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GM Hockey » The other NHL teams » Metropolitan » Pittsburgh Penguins » What's Next For the Stanley Cup Champion Penguins?

What's Next For the Stanley Cup Champion Penguins?

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davetherave

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Not so long ago...February 15 to be exact...the Pittsburgh Penguins looked very much like a team stricken with the so-called 'Curse of the Cup Finalist Who Didn't Go Home With The Mug'.

Waddling and wobbling, a playoff spot for the birds in Black and Gold looked tenuous and even doubtful.

The losses of Marian Hossa, Ryan Malone, Jarkko Ruutu, Georges Laraque, Colby Armstrong, Ty Conklin, Gary Roberts among others, all added to the reasons cited why the Pingu Posse wasn't marching any more.

But hockey is a sport where everything can change in unexpected ways.

Today, the Pens celebrate their first Stanley Cup since the days of Super Mario.

There has and will be much written about how and why they did it, but what this thread will focus on is 'what happens next?' for the newly crowned World Champions.

Pessimists will go on about how GM Ray Shero can't possibly keep the team together; optimists will talk about how the Pens are poised to recapture the glory days in Steeltown.

Somewhere between the two, there's an objective view.

Yahoo Sports offers its snapshot, and a hint of its perspective to be further elaborated, in its latest Team Report:

INSIDE SHOTS: PITTSBURGH PENGUINS TEAM REPORT
Yahoo Sports, June 13, 2008

Fresh off their first Stanley Cup championship since 1992, the Penguins will face a far less stressful offseason than last year.

After losing in the 2008 Final, the Penguins faced a difficult challenge of retaining several key players. They ultimately lost wingers
Marian Hossa, Ryan Malone, Jarkko Ruutu, Gary Roberts and Adam Hall.

This summer, the Penguins will look to extend the contract of defenseman
Sergei Gonchar, who is entering the last year of his pact.

The Penguins are also looking to re-sign winger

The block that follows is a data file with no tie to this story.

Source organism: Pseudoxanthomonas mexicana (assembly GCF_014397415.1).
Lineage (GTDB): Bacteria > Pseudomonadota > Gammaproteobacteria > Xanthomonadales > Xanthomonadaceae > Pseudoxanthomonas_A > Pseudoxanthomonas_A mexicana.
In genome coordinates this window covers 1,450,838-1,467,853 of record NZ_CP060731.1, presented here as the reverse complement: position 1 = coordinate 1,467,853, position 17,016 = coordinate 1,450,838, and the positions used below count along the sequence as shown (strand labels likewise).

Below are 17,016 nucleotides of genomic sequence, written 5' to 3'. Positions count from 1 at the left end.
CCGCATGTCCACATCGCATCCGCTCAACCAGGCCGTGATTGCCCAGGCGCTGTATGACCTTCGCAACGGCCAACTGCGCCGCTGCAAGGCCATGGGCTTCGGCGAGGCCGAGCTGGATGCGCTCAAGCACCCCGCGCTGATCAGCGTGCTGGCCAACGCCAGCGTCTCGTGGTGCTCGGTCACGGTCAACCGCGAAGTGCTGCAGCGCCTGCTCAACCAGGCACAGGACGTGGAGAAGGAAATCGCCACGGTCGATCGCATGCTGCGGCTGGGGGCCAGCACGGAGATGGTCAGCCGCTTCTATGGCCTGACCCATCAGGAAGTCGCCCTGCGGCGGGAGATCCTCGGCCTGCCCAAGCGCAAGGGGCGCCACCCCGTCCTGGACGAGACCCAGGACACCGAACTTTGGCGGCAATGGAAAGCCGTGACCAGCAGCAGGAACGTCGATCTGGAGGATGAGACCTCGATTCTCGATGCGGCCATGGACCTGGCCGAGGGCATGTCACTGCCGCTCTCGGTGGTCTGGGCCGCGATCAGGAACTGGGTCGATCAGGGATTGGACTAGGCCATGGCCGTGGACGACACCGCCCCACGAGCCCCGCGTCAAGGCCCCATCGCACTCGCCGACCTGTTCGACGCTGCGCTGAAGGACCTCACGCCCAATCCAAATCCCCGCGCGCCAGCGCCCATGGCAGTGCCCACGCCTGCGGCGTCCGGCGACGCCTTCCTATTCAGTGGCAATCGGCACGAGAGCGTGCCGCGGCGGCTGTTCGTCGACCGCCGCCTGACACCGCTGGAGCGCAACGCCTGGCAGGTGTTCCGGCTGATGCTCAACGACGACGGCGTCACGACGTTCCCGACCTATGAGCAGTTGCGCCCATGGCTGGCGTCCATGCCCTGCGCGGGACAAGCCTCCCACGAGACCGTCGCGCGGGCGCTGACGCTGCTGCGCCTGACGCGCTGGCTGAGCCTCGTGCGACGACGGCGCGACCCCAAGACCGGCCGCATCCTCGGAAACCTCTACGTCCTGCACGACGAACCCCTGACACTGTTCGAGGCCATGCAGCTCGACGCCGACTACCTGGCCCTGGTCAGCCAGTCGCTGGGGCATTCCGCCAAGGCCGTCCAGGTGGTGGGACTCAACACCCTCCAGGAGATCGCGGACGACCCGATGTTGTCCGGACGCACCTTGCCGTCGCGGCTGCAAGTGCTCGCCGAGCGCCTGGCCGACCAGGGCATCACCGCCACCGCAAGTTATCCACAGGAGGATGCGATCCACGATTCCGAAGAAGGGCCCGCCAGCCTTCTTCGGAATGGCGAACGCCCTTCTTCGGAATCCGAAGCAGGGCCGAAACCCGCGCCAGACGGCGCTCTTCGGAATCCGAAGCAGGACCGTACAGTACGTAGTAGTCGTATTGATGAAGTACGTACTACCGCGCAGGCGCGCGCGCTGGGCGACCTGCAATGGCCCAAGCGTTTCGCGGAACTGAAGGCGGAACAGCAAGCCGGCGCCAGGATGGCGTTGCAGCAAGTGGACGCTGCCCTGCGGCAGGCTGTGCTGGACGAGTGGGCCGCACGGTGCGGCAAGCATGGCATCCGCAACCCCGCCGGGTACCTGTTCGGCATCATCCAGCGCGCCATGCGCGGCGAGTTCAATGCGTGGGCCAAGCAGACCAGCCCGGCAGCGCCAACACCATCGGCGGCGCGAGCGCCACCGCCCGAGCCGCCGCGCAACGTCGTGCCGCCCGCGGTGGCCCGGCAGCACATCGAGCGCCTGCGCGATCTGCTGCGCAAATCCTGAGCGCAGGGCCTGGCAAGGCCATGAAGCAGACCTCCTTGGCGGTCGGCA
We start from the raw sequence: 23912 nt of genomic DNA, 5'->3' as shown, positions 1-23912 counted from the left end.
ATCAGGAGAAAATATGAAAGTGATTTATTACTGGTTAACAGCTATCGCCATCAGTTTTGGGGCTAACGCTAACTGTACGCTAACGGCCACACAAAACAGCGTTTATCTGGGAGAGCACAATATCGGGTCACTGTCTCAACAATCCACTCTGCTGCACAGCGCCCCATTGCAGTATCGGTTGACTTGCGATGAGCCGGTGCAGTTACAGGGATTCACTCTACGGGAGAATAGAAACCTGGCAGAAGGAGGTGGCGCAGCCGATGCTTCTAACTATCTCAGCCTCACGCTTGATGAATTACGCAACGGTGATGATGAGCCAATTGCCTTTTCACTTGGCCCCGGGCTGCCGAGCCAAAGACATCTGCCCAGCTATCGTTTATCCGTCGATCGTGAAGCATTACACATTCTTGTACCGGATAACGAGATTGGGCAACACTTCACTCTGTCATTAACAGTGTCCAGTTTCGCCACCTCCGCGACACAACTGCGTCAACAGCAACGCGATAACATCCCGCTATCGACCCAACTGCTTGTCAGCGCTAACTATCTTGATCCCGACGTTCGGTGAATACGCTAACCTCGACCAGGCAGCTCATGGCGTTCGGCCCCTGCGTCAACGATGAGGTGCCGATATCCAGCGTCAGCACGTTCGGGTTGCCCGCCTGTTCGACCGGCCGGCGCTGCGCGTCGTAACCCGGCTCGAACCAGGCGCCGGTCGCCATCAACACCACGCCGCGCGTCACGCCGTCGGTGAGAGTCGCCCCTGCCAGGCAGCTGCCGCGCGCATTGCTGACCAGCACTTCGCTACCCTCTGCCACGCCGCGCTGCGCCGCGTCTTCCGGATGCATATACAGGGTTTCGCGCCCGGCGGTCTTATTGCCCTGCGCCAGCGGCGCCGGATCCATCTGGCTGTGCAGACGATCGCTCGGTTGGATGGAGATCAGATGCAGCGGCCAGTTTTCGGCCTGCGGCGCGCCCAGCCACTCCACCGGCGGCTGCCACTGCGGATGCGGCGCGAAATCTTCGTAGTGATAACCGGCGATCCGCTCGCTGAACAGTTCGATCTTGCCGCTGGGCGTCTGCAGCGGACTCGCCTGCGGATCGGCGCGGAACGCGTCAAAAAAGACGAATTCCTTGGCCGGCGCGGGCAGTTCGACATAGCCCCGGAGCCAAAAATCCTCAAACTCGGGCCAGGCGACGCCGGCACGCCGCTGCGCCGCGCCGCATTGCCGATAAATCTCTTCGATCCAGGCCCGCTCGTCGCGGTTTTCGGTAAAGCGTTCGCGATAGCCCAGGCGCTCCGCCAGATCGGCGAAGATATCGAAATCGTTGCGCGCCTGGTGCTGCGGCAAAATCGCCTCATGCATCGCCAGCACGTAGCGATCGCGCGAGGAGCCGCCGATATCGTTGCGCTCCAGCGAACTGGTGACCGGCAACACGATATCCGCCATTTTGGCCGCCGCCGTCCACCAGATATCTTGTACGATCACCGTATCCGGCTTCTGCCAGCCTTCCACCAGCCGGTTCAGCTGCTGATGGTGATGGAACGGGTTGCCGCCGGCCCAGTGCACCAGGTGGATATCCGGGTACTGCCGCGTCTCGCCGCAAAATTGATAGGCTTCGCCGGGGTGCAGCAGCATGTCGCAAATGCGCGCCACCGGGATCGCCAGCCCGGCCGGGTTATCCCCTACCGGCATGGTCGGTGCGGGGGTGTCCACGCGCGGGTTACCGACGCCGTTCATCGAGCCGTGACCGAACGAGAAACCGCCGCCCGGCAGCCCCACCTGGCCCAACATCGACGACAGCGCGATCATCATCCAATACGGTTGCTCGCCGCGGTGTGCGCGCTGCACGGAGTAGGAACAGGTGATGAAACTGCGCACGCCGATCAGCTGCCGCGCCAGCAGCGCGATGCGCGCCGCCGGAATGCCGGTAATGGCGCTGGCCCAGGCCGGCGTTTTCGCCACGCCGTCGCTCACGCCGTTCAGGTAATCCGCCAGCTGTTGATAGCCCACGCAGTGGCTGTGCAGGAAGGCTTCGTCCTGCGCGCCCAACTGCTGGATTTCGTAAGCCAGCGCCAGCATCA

Ruslan Fedotenko, who is an unrestricted free agent, and work on extensions for young defensemen Kris Letang and Alex Goligoski.

A tough decision will be whether to keep backbone defenseman
Rob Scuderi.

The Penguins’ core—centers
Sidney Crosby, Evgeni Malkin and Jordan Staal, goalie Marc-Andre Fleury and defenseman Brooks Orpik—are locked into contracts for the next four seasons.

Penguins 2, Red Wings 1: Pittsburgh won at Detroit on Friday to win the Stanley Cup for the first time since 1992. Forward
Max Talbot scored twice in the second period and goalie Marc-Andre Fleury stopped 22 shots as the Penguins completed rallies from 2-0 and 3-2 series deficits against the defending champion Red Wings. The Penguins are the first team to win the Cup after losing to the same team in a previous year’s final since the 1984 Edmonton Oilers.

Notes, Quotes

C Sidney Crosby missed most of Game 7 of the Stanley Cup Final because of a left knee injury. Crosby was hurt in the second period on an into-the-boards collision with Red Wings LW
Johan Franzen. Crosby returned for a brief shift in the third period but did not play the rest of the game. He will be fine for next season.

The Penguins’ win Friday in Game 7 of the Stanley Cup Final at Detroit was historic. They are the first NHL team since the 1971 Montreal Canadiens to win Game 7 on the road.

C Max Talbot led all players with four goals in the Stanley Cup Final. Talbot finished the playoffs with eight goals, only four fewer than his regular-season total.

Quote To Note: “I don’t know how to explain it. I got to lift the Cup.”—D
Hal Gill on winning his first NHL title Friday.

Player Notes:

C Evgeni Malkin won the Conn Smythe as Stanley Cup playoff MVP. Malkin finished the playoffs with 14 goals and 36 points. His point total was the most since 1993, when Kings C Wayne Gretzky topped all scorers with 40 points. Malkin is the first Russian to win the Smythe.

RW
Petr Sykora did not play in Game 7 of the Stanley Cup Final because of a broken left foot. Sykora was injured Tuesday in Game 6 at Mellon Arena on a blocked shot. He was replaced in the lineup for Game 7 by RW Miroslav Satan, who won the Cup 11 years after his Buffalo Sabres lost Game 6 to the Dallas Stars.

---

So the question, as always, is 'Can They Repeat?'

When the answer is, 'Who Knows'?

No team has won successive Cups since 1998, and this year featured the only two teams that have been back to the Cup Finals in successive years, since the Devils in 2001.

Interestingly, as a player, Dan Bylsma, according to his Wiki bio, "struggled his entire career to stay in the NHL, mostly due to a lack of natural offensive ability (his primary role in the NHL had always been penalty killing). Injuries took a toll in later years, and before being put on waivers in January 2004, Bylsma missed 31 games due to knee surgery. He retired from playing following the 2003-04 season."

Bylsma was perhaps the definitive 'Cup Finals bridesmaid' in the Pens' dressing room: he'd been there as a player under his now rival coach Mike Babc0ck when Babs led the Mighty Ducks in an unsuccessful bid for the bowl in 2003.

As the saying goes, 'Funny how what goes around, comes around'.

So what does Ray Shero do now?

The competition only gets tougher.

What assets does he, and what problems will he, have?

What steps can/should he take?